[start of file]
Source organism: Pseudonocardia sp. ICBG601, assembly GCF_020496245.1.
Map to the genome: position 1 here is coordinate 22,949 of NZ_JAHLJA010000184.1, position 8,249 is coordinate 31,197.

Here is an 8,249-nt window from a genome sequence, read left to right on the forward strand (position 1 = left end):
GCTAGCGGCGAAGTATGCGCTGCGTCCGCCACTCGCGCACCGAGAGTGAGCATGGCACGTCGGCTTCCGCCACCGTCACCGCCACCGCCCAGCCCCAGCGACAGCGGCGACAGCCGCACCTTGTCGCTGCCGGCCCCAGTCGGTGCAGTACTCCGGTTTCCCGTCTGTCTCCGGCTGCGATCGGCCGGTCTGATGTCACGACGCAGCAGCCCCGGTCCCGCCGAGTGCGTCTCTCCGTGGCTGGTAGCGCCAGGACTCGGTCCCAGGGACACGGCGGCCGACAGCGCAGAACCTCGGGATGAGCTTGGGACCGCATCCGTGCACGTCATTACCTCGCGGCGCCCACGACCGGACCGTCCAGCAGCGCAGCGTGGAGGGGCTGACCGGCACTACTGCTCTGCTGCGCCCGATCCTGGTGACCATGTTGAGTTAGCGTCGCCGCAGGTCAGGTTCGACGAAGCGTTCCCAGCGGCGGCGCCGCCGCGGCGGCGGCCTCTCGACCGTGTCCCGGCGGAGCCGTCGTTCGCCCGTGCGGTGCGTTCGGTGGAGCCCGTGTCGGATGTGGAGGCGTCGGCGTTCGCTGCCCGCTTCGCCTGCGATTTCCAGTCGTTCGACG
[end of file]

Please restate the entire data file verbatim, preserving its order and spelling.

Source organism: Pseudonocardia sp. ICBG601, assembly GCF_020496245.1.
Map to the genome: position 1 here is coordinate 22,949 of NZ_JAHLJA010000184.1, position 8,249 is coordinate 31,197.

Here is an 8,249-nt window from a genome sequence, read left to right on the forward strand (position 1 = left end):
GCTAGCGGCGAAGTATGCGCTGCGTCCGCCACTCGCGCACCGAGAGTGAGCATGGCACGTCGGCTTCCGCCACCGTCACCGCCACCGCCCAGCCCCAGCGACAGCGGCGACAGCCGCACCTTGTCGCTGCCGGCCCCAGTCGGTGCAGTACTCCGGTTTCCCGTCTGTCTCCGGCTGCGATCGGCCGGTCTGATGTCACGACGCAGCAGCCCCGGTCCCGCCGAGTGCGTCTCTCCGTGGCTGGTAGCGCCAGGACTCGGTCCCAGGGACACGGCGGCCGACAGCGCAGAACCTCGGGATGAGCTTGGGACCGCATCCGTGCACGTCATTACCTCGCGGCGCCCACGACCGGACCGTCCAGCAGCGCAGCGTGGAGGGGCTGACCGGCACTACTGCTCTGCTGCGCCCGATCCTGGTGACCATGTTGAGTTAGCGTCGCCGCAGGTCAGGTTCGACGAAGCGTTCCCAGCGGCGGCGCCGCCGCGGCGGCGGCCTCTCGACCGTGTCCCGGCGGAGCCGTCGTTCGCCCGTGCGGTGCGTTCGGTGGAGCCCGTGTCGGATGTGGAGGCGTCGGCGTTCGCTGCCCGCTTCGCCTGCGATTTCCAGTCGTTCGACG